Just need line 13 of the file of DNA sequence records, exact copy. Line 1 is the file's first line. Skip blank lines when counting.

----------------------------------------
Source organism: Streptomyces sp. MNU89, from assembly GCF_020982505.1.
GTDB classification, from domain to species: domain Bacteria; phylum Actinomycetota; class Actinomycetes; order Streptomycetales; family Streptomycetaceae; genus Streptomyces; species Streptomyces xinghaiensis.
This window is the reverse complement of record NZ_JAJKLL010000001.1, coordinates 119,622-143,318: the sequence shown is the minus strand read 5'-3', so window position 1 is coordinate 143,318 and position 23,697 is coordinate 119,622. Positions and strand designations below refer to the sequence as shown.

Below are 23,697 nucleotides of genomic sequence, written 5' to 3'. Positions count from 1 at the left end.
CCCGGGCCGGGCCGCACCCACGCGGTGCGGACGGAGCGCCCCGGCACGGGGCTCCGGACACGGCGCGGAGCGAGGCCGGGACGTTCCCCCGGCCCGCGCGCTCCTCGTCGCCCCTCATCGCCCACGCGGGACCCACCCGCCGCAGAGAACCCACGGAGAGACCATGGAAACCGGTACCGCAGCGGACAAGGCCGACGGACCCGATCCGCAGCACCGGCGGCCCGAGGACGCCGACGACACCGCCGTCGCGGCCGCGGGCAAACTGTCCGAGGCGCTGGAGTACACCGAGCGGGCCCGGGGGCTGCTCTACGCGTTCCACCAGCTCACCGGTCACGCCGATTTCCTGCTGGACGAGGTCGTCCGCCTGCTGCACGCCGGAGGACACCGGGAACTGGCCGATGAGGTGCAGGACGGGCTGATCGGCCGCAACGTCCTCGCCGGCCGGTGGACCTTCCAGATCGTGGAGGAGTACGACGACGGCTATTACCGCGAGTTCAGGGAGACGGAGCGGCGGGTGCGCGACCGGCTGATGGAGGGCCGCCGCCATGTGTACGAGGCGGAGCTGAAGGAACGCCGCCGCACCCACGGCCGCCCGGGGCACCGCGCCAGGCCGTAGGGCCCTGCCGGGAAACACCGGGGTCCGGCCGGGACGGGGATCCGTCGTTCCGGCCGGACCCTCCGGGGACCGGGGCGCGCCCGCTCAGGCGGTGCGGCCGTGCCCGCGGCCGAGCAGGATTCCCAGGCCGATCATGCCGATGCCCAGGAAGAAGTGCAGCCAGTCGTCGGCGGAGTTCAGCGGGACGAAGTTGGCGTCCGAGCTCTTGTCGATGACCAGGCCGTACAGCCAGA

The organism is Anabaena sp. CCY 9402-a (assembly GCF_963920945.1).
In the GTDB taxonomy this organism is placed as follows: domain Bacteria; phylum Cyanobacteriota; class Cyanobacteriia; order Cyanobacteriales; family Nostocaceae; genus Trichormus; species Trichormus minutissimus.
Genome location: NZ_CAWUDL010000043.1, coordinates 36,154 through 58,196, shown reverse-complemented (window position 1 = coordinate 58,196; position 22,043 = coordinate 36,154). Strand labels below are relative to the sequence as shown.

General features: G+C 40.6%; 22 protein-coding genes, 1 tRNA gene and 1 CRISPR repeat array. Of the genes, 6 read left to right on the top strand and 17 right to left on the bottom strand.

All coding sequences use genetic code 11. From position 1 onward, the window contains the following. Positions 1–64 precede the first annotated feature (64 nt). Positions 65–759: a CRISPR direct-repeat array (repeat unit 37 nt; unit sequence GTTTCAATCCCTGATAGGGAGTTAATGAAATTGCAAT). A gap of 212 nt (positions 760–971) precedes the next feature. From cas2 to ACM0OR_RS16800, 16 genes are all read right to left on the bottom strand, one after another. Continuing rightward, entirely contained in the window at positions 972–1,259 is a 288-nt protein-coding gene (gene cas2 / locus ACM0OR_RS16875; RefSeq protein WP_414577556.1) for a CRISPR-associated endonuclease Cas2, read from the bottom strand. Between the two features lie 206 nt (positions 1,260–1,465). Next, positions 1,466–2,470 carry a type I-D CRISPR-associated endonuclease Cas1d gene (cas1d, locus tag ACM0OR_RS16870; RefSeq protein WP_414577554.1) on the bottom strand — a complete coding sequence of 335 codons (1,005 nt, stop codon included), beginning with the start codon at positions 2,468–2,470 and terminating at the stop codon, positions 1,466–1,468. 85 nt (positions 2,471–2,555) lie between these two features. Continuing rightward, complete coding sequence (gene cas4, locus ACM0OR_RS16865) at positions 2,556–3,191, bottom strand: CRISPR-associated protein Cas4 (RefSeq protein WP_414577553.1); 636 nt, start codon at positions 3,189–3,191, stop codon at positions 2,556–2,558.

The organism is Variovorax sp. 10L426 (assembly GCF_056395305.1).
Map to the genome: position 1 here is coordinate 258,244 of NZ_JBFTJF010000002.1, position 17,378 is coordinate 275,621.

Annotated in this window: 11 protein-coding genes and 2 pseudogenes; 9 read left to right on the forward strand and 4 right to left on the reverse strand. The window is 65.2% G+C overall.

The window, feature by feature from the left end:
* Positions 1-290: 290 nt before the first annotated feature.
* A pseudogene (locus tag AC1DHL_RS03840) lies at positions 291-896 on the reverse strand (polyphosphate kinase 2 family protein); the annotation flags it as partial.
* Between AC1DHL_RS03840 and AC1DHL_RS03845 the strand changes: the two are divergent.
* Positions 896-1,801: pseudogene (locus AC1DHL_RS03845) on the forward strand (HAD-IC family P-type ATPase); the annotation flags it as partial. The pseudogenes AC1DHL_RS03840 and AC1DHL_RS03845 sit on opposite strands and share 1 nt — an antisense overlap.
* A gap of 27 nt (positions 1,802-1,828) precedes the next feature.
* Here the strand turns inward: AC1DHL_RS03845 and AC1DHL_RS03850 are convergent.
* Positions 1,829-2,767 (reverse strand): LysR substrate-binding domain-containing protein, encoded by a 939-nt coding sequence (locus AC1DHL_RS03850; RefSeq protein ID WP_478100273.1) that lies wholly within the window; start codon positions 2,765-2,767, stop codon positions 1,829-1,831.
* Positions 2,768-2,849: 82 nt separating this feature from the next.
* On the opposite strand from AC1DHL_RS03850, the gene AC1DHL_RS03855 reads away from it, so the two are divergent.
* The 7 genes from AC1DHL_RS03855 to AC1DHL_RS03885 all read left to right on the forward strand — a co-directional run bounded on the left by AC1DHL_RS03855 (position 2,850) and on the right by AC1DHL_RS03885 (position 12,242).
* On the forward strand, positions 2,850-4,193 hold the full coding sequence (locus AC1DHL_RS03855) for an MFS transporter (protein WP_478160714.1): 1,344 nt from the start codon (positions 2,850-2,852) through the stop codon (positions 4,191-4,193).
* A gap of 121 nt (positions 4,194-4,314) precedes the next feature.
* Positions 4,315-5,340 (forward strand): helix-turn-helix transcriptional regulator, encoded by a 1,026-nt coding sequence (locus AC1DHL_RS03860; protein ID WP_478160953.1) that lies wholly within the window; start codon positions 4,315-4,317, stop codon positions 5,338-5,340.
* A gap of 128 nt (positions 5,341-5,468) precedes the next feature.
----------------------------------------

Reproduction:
Annotated in this window: 11 protein-coding genes and 2 pseudogenes; 9 read left to right on the forward strand and 4 right to left on the reverse strand. The window is 65.2% G+C overall.